Translation:That bed is short.
I'm curious why bed is spelled here with a mix of hiragana and katakana. Can anyone tell me what's going on?
It's not a mixture. It's all katakana. へ (he) is the same in hiragana and katakana.
Well yeah, but for most purposes you can write them the same way because any difference is so subtle, lol
True, but if you ctrl+f for katakana ヘ on chrome it finds both the hiragana and katakana one even though they're "technically" different symbols. Weird
Hiragana is for native Japanese words, Katakana is used for words borrowed from other languages.
Because mijikai means short not small - this sentence is referring to the length of the bed - not its size big or small.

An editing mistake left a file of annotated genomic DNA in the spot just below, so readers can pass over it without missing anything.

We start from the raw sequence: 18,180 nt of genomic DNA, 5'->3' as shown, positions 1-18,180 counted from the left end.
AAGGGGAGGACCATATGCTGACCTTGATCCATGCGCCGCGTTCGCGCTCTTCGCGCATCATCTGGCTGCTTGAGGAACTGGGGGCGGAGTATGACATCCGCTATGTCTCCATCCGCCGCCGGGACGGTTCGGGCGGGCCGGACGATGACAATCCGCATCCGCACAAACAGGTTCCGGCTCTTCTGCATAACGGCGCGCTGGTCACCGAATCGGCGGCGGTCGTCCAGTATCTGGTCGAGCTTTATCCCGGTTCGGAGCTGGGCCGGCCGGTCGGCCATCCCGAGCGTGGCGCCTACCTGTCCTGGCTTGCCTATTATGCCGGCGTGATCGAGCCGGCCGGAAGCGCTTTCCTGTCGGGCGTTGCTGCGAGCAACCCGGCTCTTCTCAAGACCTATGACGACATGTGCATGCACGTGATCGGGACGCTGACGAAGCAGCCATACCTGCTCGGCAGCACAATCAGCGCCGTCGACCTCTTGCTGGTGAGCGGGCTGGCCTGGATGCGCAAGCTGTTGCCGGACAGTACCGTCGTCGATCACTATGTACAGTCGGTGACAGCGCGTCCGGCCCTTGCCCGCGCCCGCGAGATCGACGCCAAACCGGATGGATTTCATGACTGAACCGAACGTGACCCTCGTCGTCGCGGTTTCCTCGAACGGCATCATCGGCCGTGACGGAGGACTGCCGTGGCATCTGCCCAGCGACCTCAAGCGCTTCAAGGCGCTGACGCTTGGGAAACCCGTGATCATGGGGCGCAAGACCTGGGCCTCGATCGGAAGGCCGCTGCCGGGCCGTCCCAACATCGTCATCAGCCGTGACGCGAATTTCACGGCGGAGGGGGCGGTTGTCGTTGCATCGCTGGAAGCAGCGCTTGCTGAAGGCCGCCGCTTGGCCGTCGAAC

Because it's farther away probably. Without any other context to go off of it's pretty much "that bed over there" instead of "that bed right there next to us" I think.
sorry i forget that a lot of duolingo people are just starting out. To clarify there are a lot of k.s.a.d. words in japanese that follow this pattern Koko = right here Soko = ther asoko = over there some where away from both the speaker and the listener doko = where?
Kono = this (as in this is good) Sono = that Ano = that thing over there dono = what?
kore = this ( as in this apple is good ) kochira = this way konna = this sort / type / way of doing it
Just to clarify a bit more - kono, sono and ano must modify a noun - they cannot be used independently. So kono neko - this cat (close to the speaker), sono neko - that cat (close to the listener), ano neko that cat over there (far away from both the speaker and the listener). kore, sore and are on the other hand do not need to modify a noun - they can be used independently - kore - this thing. sore - that thing, are - that thing over there.
Lol. I'm using text to speech for the English answers, and it turned 'that bed is short' in to 'that booty short'. Tickled me funny bone.